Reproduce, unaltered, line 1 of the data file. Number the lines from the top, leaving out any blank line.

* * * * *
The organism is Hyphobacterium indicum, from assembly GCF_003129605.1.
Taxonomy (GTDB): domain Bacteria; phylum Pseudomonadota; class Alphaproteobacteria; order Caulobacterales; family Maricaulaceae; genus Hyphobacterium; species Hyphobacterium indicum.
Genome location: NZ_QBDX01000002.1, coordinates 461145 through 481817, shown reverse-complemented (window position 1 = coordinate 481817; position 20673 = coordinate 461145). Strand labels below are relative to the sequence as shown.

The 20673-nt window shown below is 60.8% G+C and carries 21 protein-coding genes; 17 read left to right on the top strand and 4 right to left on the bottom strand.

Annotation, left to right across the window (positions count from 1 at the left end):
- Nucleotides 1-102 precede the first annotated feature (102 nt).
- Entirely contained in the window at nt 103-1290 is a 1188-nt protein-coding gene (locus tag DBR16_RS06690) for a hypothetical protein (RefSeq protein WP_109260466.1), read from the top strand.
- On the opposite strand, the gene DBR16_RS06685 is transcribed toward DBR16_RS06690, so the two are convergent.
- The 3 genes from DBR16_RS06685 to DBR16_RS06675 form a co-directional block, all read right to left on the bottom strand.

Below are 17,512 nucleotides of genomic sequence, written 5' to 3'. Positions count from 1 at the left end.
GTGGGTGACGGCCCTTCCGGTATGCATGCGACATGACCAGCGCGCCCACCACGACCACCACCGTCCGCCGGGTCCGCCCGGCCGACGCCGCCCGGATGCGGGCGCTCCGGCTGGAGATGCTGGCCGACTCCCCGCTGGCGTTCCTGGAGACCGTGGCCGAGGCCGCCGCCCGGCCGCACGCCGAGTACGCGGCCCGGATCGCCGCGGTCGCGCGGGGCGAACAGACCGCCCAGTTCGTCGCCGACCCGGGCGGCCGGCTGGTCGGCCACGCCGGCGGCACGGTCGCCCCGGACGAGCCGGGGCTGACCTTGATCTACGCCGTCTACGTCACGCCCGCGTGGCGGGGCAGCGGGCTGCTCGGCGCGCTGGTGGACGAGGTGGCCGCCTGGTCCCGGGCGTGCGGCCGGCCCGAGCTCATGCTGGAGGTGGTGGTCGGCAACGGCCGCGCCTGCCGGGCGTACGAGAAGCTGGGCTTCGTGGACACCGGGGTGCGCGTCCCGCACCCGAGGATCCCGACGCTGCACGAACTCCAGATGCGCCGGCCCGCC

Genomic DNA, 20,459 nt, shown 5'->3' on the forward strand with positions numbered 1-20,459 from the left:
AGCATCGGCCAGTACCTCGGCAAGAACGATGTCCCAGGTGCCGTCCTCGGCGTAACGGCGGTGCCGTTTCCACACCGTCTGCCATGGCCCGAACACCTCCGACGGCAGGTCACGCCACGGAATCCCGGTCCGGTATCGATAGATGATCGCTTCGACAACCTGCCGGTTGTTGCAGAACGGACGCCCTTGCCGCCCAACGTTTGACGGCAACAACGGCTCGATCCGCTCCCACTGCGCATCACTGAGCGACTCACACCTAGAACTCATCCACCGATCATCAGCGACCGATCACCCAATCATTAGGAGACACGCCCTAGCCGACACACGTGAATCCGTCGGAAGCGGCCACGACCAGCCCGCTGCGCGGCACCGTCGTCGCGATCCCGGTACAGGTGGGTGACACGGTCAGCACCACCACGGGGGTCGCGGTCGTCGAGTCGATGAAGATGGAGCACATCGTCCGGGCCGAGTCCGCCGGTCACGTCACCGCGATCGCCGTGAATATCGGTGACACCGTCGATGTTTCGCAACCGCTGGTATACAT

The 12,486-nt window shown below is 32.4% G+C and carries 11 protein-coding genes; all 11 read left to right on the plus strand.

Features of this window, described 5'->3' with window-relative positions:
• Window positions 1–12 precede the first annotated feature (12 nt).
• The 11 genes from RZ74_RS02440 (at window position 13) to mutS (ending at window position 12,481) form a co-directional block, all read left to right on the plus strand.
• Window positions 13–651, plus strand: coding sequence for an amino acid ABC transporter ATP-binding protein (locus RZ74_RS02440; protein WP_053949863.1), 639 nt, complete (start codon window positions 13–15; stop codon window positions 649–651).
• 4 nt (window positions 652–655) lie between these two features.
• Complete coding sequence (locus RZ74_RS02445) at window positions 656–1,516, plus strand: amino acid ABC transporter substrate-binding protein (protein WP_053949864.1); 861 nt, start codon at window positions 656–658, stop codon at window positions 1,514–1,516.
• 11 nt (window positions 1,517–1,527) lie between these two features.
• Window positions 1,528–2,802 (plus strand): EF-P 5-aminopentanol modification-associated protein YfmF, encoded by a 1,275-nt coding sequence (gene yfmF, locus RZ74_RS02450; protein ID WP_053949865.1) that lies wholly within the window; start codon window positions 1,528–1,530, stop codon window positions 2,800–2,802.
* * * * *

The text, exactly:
The organism is Hyphobacterium indicum, from assembly GCF_003129605.1.